Developing intelligence (4):
A CHIS is a person who establishes or maintains a
personal or other relationship for a covert purpose and
uses it to:
- obtain information
- provide access to information, and / or
- covertly disclose information obtained
Developing intelligence (5): use of
● RIPA powers only used for the purpose of cartel
investigations (criminal or civil)
● Use of directed surveillance and CHIS must be:
- necessary for the purpose of preventing and detecting crime, or
- in the interests of the economic well-being of the United Kingdom,
- proportionate to what it seeks to achieve
● Acquisition of communications data, intrusive
surveillance and property interference can only be
used in criminal cases
Developing intelligence (6): use of
● Key considerations - necessity and proportionality
- could the information reasonably be obtained by less intrusive
- ‘collateral’ intrusion
● CHIS – welfare and security
- Duty of care
- Confidentiality - normally used for intelligence, not evidence
- Handling of expenses and rewards
● Avoiding ‘unauthorised’ activity
- CHIS – importance of mutual trust
- Authorisation will not extend to the commission of offences
Developing intelligence (7): oversight
● Use of the OFT’s investigation powers under RIPA is
closely regulated
- Regular inspections by the Office of Surveillance Commissioners
(and, as regards communications data, the Interception of
Communications Commissioner’s Office)
● Higher level powers (intrusive surveillance and
property interference) require authorisation by the
OFT Chairman and prior approval of the Surveillance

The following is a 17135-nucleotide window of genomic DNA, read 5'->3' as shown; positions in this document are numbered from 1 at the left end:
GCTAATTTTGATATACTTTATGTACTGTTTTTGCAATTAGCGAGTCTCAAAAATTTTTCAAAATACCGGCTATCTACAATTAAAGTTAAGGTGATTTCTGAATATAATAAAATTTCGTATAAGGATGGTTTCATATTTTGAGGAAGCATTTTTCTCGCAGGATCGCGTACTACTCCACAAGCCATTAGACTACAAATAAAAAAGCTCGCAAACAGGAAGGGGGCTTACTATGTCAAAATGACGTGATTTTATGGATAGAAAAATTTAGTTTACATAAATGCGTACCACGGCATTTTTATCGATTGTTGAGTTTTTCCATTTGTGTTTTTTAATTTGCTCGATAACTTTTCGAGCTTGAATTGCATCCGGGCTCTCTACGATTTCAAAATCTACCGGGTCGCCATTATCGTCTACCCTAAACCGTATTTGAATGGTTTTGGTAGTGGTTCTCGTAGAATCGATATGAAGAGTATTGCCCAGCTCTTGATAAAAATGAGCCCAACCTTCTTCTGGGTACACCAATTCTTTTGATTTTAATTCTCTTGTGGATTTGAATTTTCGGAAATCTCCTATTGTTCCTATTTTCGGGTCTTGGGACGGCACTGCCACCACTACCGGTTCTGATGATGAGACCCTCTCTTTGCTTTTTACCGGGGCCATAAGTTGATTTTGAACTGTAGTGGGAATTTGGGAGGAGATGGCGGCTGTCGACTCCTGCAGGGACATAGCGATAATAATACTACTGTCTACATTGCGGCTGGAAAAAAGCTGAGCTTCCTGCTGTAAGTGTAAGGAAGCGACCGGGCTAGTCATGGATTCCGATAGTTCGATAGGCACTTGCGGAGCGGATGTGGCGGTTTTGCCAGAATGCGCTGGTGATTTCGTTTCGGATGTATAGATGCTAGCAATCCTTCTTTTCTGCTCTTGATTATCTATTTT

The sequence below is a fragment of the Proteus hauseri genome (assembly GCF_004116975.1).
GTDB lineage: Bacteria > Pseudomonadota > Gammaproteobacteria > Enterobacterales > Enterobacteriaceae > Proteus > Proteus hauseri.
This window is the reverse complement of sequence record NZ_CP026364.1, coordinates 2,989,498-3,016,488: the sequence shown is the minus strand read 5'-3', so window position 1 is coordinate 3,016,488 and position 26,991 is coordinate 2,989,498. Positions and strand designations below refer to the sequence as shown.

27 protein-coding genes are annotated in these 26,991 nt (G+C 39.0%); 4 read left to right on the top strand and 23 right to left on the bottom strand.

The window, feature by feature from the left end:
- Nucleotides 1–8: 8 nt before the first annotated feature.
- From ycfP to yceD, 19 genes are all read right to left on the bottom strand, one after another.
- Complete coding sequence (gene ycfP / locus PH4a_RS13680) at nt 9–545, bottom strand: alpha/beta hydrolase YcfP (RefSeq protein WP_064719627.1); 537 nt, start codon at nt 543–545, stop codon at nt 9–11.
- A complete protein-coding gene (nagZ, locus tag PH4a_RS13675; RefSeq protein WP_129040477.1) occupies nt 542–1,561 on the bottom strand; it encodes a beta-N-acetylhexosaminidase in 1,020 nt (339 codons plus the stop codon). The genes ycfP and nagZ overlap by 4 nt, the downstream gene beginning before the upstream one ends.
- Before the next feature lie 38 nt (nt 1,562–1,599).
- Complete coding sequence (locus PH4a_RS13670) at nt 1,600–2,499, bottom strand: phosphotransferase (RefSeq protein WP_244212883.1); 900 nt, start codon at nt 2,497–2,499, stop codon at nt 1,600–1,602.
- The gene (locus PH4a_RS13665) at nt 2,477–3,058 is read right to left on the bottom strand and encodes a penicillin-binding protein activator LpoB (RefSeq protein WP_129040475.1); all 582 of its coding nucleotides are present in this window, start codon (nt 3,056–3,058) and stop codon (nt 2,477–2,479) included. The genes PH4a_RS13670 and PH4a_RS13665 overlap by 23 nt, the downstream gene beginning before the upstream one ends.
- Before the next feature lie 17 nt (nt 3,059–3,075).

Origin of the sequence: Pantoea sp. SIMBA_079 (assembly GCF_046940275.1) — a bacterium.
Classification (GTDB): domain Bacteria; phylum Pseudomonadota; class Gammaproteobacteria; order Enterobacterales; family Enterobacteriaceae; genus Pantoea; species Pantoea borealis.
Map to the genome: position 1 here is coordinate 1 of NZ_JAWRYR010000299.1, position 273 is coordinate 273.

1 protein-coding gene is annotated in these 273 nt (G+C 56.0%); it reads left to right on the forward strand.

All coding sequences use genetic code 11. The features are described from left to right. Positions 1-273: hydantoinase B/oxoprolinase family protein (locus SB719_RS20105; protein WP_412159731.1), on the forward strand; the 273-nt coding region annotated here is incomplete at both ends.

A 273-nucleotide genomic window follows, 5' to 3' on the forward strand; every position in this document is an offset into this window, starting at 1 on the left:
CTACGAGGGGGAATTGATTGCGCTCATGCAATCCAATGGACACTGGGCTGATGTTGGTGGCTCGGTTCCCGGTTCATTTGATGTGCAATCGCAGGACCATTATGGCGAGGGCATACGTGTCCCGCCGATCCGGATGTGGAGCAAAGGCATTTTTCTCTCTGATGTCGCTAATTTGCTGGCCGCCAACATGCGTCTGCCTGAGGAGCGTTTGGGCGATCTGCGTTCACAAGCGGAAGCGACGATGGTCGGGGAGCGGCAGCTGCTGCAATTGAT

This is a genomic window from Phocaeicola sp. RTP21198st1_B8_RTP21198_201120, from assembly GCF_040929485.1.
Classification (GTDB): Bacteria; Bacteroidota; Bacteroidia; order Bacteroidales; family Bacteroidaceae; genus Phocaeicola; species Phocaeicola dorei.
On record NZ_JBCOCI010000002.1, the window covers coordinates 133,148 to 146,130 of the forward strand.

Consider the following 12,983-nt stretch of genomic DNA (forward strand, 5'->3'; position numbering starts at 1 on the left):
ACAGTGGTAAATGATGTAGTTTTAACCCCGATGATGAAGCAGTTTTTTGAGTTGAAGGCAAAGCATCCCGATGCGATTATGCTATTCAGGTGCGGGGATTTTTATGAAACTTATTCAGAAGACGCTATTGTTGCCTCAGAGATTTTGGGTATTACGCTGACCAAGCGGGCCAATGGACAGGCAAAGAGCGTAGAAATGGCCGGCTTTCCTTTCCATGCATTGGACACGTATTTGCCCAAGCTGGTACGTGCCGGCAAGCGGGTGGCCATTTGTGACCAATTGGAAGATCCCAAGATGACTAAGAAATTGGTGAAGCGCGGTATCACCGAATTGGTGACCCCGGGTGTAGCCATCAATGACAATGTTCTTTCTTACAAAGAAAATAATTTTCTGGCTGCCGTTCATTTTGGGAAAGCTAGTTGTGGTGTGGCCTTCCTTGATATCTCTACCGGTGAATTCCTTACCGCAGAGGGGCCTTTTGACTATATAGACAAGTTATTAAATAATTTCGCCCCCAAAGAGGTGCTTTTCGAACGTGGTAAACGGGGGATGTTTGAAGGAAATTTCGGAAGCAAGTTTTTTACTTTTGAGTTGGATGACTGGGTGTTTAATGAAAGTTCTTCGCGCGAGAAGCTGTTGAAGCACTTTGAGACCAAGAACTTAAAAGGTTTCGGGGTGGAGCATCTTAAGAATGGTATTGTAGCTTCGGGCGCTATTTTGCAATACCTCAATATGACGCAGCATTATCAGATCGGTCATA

- Other powers may be authorised by an OFT director responsible
for cartels and criminal enforcement
● Use of RIPA powers also subject to Codes of Practice12
Intelligence: analysis and
● Creation of ‘problem profiles’ summarising
intelligence received
- ‘Sanitised’ as necessary to protect confidential sources
● Drives strategic and tactical tasking within the
intelligence and investigation teams
- May be shared with other agencies: e.g. if the intelligence reveals
other criminality
● Assessment of the quality and reliability of the
intelligence obtained
● Decision whether to open a formal investigation or to
undertake further intelligence work
Early results (1)
● Still early days
● Reduced reliance on leniency
- Almost half of all new OFT cartel investigations opened in the last
three years have been intelligence-led
● OFT increasingly thinking and behaving like a
mainstream criminal enforcement agency
- Co-ordination and joint working with the Police and other
enforcement agencies
- Also undertaking bigger operations: e.g. inspections at the end of
2012 involved deployment of 70 investigators across five sites
throughout the UK, the arrest of four individuals and coordination
with six police forces
Early results (2)
● Leniency
- Remains the main tool for detecting cartels – critical that leniency
remains attractive to potential applicants
- Track record of successful intelligence-led enforcement should
also increase incentives to apply for leniency
● Even in intelligence-led investigations, leniency can
still be a useful source of evidence/ corroboration
● Also, in leniency cases intelligence techniques may be
used to develop a case before it goes overt
● Economic and market data analysis
- Still a valuable source of additional information – including to
inform prioritisation decisions
The future
● This time next year the UK’s Office of Fair Trading will
have been replaced by a new Competition and Markets
Authority (CMA), bringing the OFT and UK Competition
Commission together
● Enforcement, including cartel enforcement, will remain
a key priority for the new authority
● Reforms to cartel offence should mean that a higher
proportion of criminal investigations result in
● Additional funding to support cartel enforcement has
been announced from 2015
Any questions?
ICN Cartel Workshop
2013 South Africa
Plenary I: Alternative Means of Cartel
Detection (AGENCY ONLY)
Stephen Blake
Senior Director - Cartels and Criminal Enforcement
UK Office of Fair Trading